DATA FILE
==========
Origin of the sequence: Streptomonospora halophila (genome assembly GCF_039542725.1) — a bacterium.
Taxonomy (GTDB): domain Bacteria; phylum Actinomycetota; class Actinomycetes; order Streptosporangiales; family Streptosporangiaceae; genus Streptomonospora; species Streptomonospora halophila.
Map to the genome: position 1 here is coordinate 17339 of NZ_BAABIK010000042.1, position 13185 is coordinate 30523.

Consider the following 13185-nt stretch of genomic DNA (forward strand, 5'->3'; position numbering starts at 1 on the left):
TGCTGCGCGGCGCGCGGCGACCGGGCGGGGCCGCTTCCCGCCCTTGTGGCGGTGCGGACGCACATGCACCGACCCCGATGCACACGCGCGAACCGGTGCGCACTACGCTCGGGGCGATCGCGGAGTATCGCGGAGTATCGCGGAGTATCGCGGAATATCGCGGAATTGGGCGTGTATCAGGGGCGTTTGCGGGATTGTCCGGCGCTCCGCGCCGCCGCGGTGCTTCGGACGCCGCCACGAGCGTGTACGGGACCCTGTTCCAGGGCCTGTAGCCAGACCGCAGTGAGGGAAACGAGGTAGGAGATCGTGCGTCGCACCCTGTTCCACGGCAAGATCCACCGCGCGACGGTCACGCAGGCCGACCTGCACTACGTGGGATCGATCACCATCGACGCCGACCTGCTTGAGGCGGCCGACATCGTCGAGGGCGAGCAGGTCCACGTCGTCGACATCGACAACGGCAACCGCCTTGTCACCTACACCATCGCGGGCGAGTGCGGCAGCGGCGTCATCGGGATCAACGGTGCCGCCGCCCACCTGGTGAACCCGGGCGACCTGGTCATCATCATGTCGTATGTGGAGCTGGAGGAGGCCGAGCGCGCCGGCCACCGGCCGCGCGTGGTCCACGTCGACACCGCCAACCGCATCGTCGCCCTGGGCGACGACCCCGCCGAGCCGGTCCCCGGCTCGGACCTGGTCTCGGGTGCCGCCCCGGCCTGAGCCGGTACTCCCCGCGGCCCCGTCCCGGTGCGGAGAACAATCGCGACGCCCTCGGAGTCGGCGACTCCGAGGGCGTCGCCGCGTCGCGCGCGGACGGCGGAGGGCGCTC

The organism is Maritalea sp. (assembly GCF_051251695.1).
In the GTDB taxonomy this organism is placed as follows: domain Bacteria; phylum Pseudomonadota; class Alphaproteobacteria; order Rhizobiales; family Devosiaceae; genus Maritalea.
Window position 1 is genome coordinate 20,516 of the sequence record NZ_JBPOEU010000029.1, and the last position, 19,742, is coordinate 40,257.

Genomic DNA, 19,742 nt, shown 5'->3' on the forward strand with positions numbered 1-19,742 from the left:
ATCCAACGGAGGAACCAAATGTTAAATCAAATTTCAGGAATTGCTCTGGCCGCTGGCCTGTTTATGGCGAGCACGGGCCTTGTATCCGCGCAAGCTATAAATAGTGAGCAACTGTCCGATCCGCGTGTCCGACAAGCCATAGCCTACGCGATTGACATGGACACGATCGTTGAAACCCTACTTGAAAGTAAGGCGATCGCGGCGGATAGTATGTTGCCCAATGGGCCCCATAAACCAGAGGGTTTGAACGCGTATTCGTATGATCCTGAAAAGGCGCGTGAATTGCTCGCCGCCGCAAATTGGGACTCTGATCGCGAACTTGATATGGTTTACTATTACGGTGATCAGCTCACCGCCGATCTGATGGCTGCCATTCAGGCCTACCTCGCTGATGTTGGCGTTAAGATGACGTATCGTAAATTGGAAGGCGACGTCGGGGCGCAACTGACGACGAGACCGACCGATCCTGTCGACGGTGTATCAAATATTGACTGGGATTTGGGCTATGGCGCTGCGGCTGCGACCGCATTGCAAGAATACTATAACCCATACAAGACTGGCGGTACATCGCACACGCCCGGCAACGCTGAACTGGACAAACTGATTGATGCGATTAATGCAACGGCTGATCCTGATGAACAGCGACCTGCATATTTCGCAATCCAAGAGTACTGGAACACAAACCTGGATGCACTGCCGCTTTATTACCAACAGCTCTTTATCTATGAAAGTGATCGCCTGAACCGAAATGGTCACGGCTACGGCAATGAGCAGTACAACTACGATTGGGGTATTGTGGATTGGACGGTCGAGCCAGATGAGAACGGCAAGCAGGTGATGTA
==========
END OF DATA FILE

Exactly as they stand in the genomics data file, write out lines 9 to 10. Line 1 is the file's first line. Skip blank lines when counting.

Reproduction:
Genomic DNA, 19,742 nt, shown 5'->3' on the forward strand with positions numbered 1-19,742 from the left:
ATCCAACGGAGGAACCAAATGTTAAATCAAATTTCAGGAATTGCTCTGGCCGCTGGCCTGTTTATGGCGAGCACGGGCCTTGTATCCGCGCAAGCTATAAATAGTGAGCAACTGTCCGATCCGCGTGTCCGACAAGCCATAGCCTACGCGATTGACATGGACACGATCGTTGAAACCCTACTTGAAAGTAAGGCGATCGCGGCGGATAGTATGTTGCCCAATGGGCCCCATAAACCAGAGGGTTTGAACGCGTATTCGTATGATCCTGAAAAGGCGCGTGAATTGCTCGCCGCCGCAAATTGGGACTCTGATCGCGAACTTGATATGGTTTACTATTACGGTGATCAGCTCACCGCCGATCTGATGGCTGCCATTCAGGCCTACCTCGCTGATGTTGGCGTTAAGATGACGTATCGTAAATTGGAAGGCGACGTCGGGGCGCAACTGACGACGAGACCGACCGATCCTGTCGACGGTGTATCAAATATTGACTGGGATTTGGGCTATGGCGCTGCGGCTGCGACCGCATTGCAAGAATACTATAACCCATACAAGACTGGCGGTACATCGCACACGCCCGGCAACGCTGAACTGGACAAACTGATTGATGCGATTAATGCAACGGCTGATCCTGATGAACAGCGACCTGCATATTTCGCAATCCAAGAGTACTGGAACACAAACCTGGATGCACTGCCGCTTTATTACCAACAGCTCTTTATCTATGAAAGTGATCGCCTGAACCGAAATGGTCACGGCTACGGCAATGAGCAGTACAACTACGATTGGGGTATTGTGGATTGGACGGTCGAGCCAGATGAGAACGGCAAGCAGGTGATGTA